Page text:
Property prices are not neutral. There are vested interests who strive at every turn to twist, manipulate, distort, and downright lie about them. Too many mortgage brokers depend on the commissions they receive. Too many banks have profits to turn over. Too many developers have properties on their hands that they need to sell. So they generate a veneer of calm when prices are falling, a sense of panic when they’re rising, and put up a united front throughout.
This whole conspiratorial stitch-up over property is understandable, if immoral and corrupt. But what is more disturbing to me is the involvement of the press in perpetuating the lies. The Irish Times is the worst in this regard. Their ownership of MyHome.ie makes them part and parcel of the entire industry: they cannot be neutral as regards house prices. And they consistently defer to a coterie of vested interests as “experts” in the housing markets: the bank economists, the estate agent chairmen and the like. What objective answer as regards house prices are they expecting to receive from these so-called “experts”?
But recently, the word-acrobatics that the press have been indulging in have made Bertie Ahern look positively slothful. It would be hilarious if it weren’t so serious for so many people. Today’s article in the Irish Independent is a classic illustration of the art-form. The headline strikes the right tone: “House price fall continues but rate of decline slows”. Ah, the sobering reality of falling prices is tempered by the ever-positive “but rate of decline slows”!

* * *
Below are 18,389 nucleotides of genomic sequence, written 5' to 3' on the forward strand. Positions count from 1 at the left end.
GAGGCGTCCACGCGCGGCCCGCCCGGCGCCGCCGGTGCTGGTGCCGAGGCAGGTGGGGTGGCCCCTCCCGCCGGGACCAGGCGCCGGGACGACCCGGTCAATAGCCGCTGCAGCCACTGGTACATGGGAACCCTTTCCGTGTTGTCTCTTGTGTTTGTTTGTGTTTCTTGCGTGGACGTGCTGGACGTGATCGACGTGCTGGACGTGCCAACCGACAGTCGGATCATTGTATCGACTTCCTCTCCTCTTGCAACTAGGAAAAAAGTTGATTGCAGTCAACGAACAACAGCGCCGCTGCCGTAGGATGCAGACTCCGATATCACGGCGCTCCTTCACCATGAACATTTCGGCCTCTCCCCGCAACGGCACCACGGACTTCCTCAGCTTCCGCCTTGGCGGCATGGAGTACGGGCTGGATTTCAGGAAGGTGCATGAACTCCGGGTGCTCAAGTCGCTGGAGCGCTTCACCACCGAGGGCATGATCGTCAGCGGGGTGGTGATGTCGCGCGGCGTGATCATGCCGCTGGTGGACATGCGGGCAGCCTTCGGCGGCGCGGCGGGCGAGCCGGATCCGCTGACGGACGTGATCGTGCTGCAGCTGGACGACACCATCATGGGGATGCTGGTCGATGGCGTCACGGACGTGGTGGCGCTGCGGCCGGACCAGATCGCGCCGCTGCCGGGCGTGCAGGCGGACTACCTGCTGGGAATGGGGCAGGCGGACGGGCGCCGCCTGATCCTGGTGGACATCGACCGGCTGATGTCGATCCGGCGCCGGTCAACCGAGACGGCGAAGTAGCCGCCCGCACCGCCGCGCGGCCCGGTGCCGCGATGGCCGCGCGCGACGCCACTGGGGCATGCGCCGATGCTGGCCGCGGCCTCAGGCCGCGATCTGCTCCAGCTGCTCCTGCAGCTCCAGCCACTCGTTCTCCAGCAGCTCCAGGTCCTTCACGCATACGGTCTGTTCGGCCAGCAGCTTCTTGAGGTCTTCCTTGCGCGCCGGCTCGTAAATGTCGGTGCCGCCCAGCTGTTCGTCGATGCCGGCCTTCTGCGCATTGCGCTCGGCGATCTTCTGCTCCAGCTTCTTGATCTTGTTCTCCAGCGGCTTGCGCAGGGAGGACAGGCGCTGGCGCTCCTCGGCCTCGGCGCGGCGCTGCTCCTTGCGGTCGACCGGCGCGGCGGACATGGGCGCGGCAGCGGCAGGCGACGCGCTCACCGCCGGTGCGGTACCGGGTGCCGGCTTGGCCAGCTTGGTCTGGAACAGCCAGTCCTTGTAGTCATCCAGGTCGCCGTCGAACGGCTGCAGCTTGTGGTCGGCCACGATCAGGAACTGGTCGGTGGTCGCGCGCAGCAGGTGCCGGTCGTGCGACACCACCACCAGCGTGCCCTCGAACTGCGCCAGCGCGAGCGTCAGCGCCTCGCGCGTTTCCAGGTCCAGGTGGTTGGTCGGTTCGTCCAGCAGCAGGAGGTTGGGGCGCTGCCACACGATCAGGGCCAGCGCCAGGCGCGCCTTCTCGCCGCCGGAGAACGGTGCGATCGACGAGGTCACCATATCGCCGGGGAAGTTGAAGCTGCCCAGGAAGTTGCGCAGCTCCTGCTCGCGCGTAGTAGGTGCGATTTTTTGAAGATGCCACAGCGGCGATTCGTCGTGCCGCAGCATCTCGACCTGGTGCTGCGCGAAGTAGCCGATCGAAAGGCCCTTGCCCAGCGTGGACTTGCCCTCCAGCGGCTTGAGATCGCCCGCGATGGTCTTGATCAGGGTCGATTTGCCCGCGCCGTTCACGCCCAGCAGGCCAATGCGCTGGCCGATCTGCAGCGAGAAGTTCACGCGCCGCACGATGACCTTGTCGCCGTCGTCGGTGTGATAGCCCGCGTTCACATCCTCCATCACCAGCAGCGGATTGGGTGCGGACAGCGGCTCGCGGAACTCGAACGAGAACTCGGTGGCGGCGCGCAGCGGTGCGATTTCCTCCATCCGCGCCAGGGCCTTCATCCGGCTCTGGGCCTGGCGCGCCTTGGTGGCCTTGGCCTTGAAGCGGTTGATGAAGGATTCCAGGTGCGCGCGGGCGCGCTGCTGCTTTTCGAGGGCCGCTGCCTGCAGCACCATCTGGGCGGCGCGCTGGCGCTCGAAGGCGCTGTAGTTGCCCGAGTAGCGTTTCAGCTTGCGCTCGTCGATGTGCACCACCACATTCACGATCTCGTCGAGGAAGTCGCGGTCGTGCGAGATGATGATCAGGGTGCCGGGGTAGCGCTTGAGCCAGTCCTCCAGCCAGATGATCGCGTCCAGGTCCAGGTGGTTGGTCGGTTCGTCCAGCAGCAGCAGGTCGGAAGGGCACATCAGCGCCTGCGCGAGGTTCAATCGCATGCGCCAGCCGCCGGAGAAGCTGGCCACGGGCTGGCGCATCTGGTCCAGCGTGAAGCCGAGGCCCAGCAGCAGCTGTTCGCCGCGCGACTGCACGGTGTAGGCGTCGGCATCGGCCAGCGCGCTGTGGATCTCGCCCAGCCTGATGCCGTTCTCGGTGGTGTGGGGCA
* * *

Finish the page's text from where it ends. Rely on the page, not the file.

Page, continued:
Then the article revs up into second gear: “House prices fell at the slowest rate in four months in January.” Our reporter is reassuring us by trumpeting the “positive” news that the rate of decline of prices is the lowest in four months. This would be like saying that “Rate of increase of deaths in Iraq is lowest for four months”. You sense the desperation, the clinging to dubious reasoning.
Another illustration of this art form is to state a fact – hardly avoidable sometimes – but then end the sentence with opinion or conjecture. Thus, our report continues: “Some builders have cut the price of new houses by up to 20pc, but most seem to be holding prices.” What does the phrase “most seem” mean? This sentence is risible. All well-trained reporters (and editors) should have spotted this for what it is: subjective opinion masquerading as fact.
The article then accelerates into third gear with another whopper: “The figures revealed an improvement in the market for second-hand houses.” Obviously the prices increased then, did they, one would ask? Ah, but then wait for the clincher: “Prices for new houses were reduced by 0.4pc in January, while second-hand prices fell by 0.1pc.” So, the prices still fell, but this, announces our intrepid reported, amounts to an “improvement” vis-à-vis new homes. This is patently absurd.
Now, ever more confidently into his stride, our reporter zooms into fourth gear by wheeling in an “expert”:
“There is mounting evidence that sellers are adjusting to more realistic asking prices and buyers are getting better value,” said Niall O’Grady, Head of Marketing, permanent tsb bank.
Head of Marketing. The naked self-interest summed up in that title is so gob-smackingly appalling. Truly awesome. And he’s the only quoted person in the entire article. Of course, it is hardly his fault that the reporter asked him for a quote. He would, after all, say that. But why was he asked in the first place?
The press should be ashamed of themselves.